February 17, 1999
The Clinton Administration's stealth plan to monitor everyone's personal bank account
has hit a bump in the road. With the public comment score now standing at 20,000-to-18 against
the controversial Know Your Customer (KYC) regulation, the once-friendly FDIC (Federal
Deposit Insurance Corporation) is rethinking its plan to require every bank to computerize a
financial profile on every customer (including the source of all funds) and report "inconsistent"
deposits and withdrawals to the federal gestapo.
The KYC regulation was simultaneously announced by the Federal Reserve System, the
Office of Thrift Supervision, and the Comptroller of the Currency as well as the FDIC, but those
other agencies have not revealed how many negative comments they have received. The
information gathered by the KYC spies in your local bank is supposed to feed into a huge
database in Detroit called the Suspicious Activity Reporting System, which is administered by
FinCEN (Financial Crimes Enforcement Network) and shared with a dozen other agencies.
About 93 percent of the critical comments received by the FDIC came from individuals,
not banks. Isn't that interesting. The large number from individuals proves the new power of
the Internet to alert the grassroots to Clinton's privacy invading maneuvers.
The small number of complaints from bankers reflects the fact that the American Bankers
Association originally endorsed KYC and may have helped to draft it. The big banks are only
too happy to use a federal regulation as "cover" for computerizing nosy details about their
customers that are so valuable for marketing purposes.
Under current federal law, a bank may sell or transfer any information it acquires about
its customers to a third party, such as a direct marketer or another financial institution, without
notifying the customer. Your bank can disclose your account balances, certificate of deposit
maturity dates and balances, and information about checks written or deposited into your
Sen. Paul Sarbanes (D-MD) has introduced S.187, the Financial Information Privacy
Act, to require banks to tell their customers what data it sells or shares, to whom and for what
purposes, and to give its customers the right to "opt out." That's good as far as it goes, but we
also need legislation to stop the banks from giving such information to the government.
Rep. Bob Barr (R-GA) has introduced H.R.530, the American Financial Institutions Privacy Act, to
block implementation of the Know Your Customer regulations. Rep. Ron Paul (R-TX) has
introduced the Financial Privacy Protection Package to do likewise (H.R.516), and also to sunset the Bank
Secrecy Act that has encouraged such overreaching regulations (H.R.518), and also to allow Americans to
see their own FinCEN files (H.R.517) (similar to laws that allow us to see our own FBI and credit bureau files).
The stakes for Americans are clearly defined in a timely new book called "The End of
Money and the Struggle for Financial Privacy" by Richard W. Rahn, Ph.D., nationally known economist and now a senior fellow with the Seattle-based Discovery Institute. Describing how the new technologies are making rapid and dramatic changes in our lifestyle, he poses the question of whether this will bring us more freedom or less.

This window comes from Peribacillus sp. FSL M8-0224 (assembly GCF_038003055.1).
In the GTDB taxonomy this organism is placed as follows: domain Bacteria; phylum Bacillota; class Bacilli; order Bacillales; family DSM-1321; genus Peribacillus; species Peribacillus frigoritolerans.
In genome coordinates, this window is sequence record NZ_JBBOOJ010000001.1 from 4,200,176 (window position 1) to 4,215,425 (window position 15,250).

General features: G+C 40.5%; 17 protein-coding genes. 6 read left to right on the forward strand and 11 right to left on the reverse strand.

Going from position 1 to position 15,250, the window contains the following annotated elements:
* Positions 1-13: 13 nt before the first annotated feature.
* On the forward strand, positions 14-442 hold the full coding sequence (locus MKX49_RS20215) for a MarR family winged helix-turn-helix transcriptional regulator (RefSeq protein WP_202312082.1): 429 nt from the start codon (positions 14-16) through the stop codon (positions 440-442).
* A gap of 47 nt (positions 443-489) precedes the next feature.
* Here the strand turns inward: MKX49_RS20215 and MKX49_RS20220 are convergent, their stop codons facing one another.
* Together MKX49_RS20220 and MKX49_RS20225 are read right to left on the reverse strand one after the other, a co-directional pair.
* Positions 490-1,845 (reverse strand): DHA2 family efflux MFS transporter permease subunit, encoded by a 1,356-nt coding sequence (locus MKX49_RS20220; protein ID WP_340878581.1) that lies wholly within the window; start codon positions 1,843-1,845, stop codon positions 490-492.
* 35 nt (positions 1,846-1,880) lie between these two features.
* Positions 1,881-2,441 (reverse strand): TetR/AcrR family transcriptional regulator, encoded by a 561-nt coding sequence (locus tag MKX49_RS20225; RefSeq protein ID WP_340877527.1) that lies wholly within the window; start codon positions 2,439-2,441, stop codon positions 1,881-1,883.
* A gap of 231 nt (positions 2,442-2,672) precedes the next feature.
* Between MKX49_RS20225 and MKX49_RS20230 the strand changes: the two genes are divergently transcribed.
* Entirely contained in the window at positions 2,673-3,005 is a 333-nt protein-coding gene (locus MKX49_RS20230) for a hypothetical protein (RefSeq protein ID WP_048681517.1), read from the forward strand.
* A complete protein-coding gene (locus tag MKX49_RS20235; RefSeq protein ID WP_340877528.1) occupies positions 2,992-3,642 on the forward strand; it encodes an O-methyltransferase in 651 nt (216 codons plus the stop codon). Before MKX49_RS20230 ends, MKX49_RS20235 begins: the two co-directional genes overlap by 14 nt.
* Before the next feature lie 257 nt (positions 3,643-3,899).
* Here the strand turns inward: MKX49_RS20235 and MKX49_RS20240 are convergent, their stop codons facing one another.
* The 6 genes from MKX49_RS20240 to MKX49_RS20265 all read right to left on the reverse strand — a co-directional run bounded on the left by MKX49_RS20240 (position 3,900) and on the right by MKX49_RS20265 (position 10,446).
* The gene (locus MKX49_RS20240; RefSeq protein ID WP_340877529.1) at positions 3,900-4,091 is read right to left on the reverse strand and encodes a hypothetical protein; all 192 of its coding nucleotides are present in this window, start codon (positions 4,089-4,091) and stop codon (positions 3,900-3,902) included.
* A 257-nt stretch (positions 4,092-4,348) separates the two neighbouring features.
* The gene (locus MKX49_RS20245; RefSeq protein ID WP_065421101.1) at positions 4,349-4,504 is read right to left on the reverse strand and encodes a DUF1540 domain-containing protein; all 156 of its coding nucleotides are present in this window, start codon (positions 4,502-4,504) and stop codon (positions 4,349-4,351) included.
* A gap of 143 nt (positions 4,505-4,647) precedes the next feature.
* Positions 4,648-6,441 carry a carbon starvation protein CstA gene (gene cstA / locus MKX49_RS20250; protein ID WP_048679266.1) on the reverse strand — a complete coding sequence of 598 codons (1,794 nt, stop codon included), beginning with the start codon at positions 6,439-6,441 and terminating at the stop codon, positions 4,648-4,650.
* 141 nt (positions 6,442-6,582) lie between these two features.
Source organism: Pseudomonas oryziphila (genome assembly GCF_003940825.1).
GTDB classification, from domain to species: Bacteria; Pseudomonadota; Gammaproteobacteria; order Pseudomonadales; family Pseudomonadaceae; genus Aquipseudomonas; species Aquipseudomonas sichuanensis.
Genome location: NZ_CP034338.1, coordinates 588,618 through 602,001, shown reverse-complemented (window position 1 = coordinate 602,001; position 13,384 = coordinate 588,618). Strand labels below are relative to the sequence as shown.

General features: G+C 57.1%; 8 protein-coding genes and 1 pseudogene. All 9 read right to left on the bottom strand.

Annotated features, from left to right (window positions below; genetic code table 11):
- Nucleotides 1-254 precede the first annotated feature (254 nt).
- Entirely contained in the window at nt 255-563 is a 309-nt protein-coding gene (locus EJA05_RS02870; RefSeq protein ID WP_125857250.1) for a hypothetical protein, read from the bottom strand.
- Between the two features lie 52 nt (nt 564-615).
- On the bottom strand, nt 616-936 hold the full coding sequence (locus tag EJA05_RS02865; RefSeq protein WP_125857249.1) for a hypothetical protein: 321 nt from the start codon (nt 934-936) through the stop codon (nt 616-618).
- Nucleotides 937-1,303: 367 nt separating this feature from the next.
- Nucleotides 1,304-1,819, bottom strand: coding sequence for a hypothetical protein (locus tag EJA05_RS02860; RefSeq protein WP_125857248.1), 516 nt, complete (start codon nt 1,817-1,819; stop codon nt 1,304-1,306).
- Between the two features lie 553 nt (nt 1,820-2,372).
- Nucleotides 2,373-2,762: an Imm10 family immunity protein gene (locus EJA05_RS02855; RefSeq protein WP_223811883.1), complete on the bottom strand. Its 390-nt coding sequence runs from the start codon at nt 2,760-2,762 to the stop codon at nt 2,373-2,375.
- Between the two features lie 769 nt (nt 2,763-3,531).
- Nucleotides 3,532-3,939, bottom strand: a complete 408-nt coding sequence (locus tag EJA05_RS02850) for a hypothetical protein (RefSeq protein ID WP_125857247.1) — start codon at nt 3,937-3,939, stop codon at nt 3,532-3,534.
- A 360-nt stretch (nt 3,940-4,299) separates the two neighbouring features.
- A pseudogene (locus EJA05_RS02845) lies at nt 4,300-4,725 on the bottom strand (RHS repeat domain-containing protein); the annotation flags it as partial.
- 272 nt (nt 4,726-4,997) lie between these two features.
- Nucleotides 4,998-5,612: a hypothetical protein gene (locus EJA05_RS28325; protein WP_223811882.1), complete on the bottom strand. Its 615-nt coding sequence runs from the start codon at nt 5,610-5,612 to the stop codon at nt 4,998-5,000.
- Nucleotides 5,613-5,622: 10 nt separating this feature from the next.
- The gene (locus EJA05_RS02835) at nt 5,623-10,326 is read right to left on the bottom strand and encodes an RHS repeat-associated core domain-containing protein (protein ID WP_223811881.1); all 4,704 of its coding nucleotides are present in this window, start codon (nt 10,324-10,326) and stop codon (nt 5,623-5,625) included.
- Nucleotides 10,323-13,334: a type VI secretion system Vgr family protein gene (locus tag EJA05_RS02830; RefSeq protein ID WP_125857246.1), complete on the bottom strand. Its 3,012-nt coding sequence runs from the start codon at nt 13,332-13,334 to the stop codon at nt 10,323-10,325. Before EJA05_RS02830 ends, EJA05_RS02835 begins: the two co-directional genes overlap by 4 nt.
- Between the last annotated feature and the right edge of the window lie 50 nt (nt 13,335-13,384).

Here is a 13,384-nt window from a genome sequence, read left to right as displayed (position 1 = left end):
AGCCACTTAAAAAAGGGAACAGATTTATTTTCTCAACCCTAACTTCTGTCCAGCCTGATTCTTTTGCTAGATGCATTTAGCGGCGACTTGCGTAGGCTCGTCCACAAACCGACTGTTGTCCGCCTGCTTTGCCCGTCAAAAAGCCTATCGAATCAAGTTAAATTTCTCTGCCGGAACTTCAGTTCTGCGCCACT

The answer depends on whether or not we permit Big Government to conspire with Big
Business to monitor not only all our financial transactions, but also our ordinary daily activities.
The Big Government advocates are trying to claim that individual control over technological
innovation is suspect and a threat to law enforcement.
The major excuse for the Clinton Administration's assault on our financial privacy is
"money laundering," most of which comes from the illegal drug trade. But attempts to stop drug
use by chasing money launderers have been a costly and spectacular failure, they catch only a
few small dealers rather than drug kingpins, and they are a gross invasion of the privacy of law-abiding Americans.
The threat of terrorism is another Clinton excuse for anti-privacy regulations, but there is
no evidence that any significant terrorist was ever deterred by the money laundering cops. The
billions of dollars wasted in pursuing money laundering has merely increased the power of the
politicians to monitor our lives and increased the number of busybody bureaucrats with a vested
interest in retaining useless jobs.
Hitler and Stalin gave us the model of how tyranny maintains itself. Pass so many laws
that everyone is a potential criminal, and then law enforcement can be arbitrary, selective, and
That's why the Clinton Administration has pushed the creation of hundreds of new
federal crimes by legislation and thousands more by federal regulations. Any act of dishonesty
in which a mailed item, a telephone call, or a bank deposit plays a role has now become a federal
We simply don't trust the Clinton Administration to have the kind of knowledge about
our personal lives that the KYC regulation would provide. You have until March 8 to email
your complaint to email@example.com, or fax it to (202) 898-3838.